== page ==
Few innovations in modern information technology have proved as controversial as the cloud.
JP Rangaswami, formerly chief scientist for BT and now fulfilling the same role at Salesforce.com, a cloud software provider, has a radical view of its potential.
He says: "It solves the problem of risk transfer. If we have solved the problem of providing a chief information officer with a service without the need for capacity planning, then we have solved the problem of risk transfer".
But Vineet Nayar, chief executive and vice-chairman of HCL Technologies, an India-based services company, takes a different line. "In my view, the cloud is overrated. Every time we [the IT industry] hype up a technology or hype up a trend and try to create a market out of something, the CIO is inundated with requests from the board in terms of 'Why are we not on the cloud?'," he says.
And Pat Philips, practice director for Canada-based professional services group Xceed and a former CIO at the UK Metropolitan Police, takes a middle course: "It [cloud computing] is something we have been doing for many years.
"The bit that makes it different from outsourcing is that in the past a company's IT would have been hosted in a specific data centre. Now connecting up all those hosts makes better use of the infrastructure."
Steve Salmon, principal adviser at the CIO advisory practice of KPMG, the consultancy, agrees there is plenty of hype and confusion around the cloud concept. He comments: "From a sceptical standpoint, many leading cloud and traditional outsourcers are just re-badging existing services into cloud products simply to avoid appearing to be left behind".
It was ever thus. But, as Mr Salmon makes clear, the cloud model differentiates itself from a legacy outsourcing approach, making the most of open standards to provide stronger interoperability across platforms â€“ not only from the same vendor, but from competitors.
This interoperability, what Mr Rangaswami would call "fungibility", is the key element that sets cloud computing apart from its predecessors in outsourced computing services.
Eric Blum, chief technology officer, Europe, Middle East and Africa, for BMC Software, a US group, describes the change as a move from outsourcing to out-tasking.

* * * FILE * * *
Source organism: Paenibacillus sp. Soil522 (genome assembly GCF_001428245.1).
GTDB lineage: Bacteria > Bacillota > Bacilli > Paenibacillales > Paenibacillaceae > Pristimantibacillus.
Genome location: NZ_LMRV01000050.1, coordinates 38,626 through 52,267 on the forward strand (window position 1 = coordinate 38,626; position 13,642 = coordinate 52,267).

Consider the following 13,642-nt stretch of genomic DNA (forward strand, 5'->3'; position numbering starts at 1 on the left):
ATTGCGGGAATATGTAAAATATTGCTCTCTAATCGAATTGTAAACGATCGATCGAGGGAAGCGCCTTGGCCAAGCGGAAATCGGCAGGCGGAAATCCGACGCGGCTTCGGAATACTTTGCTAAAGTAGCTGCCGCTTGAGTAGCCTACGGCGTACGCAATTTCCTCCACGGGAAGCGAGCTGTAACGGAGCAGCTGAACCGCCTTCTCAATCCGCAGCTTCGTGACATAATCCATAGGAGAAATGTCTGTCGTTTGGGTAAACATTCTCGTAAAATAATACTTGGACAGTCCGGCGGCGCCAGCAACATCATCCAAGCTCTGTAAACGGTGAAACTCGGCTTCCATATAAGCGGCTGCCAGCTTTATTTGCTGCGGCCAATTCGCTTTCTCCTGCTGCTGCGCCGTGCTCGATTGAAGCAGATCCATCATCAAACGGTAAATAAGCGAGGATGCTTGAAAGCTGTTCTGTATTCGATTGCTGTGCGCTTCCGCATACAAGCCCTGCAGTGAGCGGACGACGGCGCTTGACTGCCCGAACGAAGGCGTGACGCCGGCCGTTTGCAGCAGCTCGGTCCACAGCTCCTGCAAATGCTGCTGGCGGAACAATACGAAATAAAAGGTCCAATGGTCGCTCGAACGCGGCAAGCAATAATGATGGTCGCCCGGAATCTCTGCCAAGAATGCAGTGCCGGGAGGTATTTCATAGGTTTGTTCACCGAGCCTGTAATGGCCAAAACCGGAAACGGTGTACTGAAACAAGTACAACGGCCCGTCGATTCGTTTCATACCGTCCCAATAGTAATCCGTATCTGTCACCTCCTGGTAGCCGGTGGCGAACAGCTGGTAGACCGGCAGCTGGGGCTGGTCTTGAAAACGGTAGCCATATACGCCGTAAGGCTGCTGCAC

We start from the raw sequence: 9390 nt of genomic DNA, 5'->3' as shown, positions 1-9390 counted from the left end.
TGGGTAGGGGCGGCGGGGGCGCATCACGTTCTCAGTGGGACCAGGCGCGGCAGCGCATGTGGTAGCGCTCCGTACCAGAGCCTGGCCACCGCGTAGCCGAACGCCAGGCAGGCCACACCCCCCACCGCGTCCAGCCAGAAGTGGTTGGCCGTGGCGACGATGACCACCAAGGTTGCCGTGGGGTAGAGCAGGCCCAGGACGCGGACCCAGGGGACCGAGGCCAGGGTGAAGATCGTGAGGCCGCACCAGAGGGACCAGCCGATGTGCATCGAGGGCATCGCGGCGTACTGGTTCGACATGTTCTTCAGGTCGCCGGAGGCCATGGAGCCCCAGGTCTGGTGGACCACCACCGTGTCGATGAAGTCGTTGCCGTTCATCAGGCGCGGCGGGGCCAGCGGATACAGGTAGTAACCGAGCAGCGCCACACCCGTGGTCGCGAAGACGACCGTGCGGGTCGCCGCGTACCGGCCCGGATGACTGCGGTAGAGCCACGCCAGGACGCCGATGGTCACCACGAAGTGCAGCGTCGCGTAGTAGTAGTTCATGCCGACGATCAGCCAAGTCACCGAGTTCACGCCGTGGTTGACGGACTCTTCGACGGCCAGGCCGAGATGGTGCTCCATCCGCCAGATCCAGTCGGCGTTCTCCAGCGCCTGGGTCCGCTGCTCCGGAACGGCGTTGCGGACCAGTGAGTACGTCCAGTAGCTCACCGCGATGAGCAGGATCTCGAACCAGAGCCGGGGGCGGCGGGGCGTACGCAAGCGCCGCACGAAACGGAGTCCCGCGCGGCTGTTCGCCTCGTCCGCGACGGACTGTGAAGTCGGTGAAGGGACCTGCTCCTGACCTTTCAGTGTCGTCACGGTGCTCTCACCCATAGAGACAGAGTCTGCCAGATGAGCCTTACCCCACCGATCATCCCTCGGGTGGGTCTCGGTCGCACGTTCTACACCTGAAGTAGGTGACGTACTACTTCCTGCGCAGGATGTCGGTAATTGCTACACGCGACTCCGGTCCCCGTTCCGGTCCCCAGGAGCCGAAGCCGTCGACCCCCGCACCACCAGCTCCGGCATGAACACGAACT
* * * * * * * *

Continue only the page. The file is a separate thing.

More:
Mr Blum says large organisations are using cloud management technology to make the shift from large outsourcing contracts secured with a single supplier to multisourced delivery, possibly involving dozens of vendors. These he says, put a renewed emphasis on financial performance, quality of service, security and regulatory compliance.
Mr Nayar of HCL agrees: "It is important to recognise that outsourcing as we know it is dead. 'Co-sourcing' â€“ or working alongside businesses as part of an outsourcing relationship â€“ is the only way to go. Customers have to be in control of their destiny."
So is it a win-win situation for everybody?
As Mr Rangaswami points out, the use of cloud services relieves CIOs of the responsibility for capacity planning â€“ an activity which in good times can leave the CIO a hero but in bad times, with unwanted expensive hardware and software licences, the villain of the piece. "The risk has been shifted from the buyer to the vendor," he says. "I never had that in 32 years in computing."
Furthermore, IT services to support new business developments can be turned on at the flick of a switch, saving costs and cutting the time to bring new products to market.
But what about the software and services companies that have in the past depended on licence fees for their revenues?
Mr Philips of Xceed believes the coming of the cloud is beneficial for companies such as Microsoft. "At present, it has little control over what people do with its software. Now it will have control over its licences â€“ although the price points will have to change."
However, according to Mr Salmon of KPMG, the impact on traditional software licences has been a big challenge for the largest providers, "and it has not been solved in many quarters.
"Some of the larger organisations have accepted that they need to be players in the cloud and, as a start, they may see a drop in traditional revenue numbers â€“ but that is preferable to some of their products and services becoming obsolete."
The fact remains that no company has, as yet, moved all its IT to the cloud. Most big companies have large enterprise resource planning (ERP) software suites installed and will not want to upset the status quo.
Mr Philips of Xceed says: "Companies are not coming to us saying 'we want to move on to the cloud'. They are saying 'we have a particular business problem and what in your view is the best way to address it?'"
He adds: "The fear is [and here he echoes Mr Nayar] that people will not be in charge of their destinies. They will lose their data centres and their hardware. It is a leap of faith ... but the rewards are potentially extremely significant."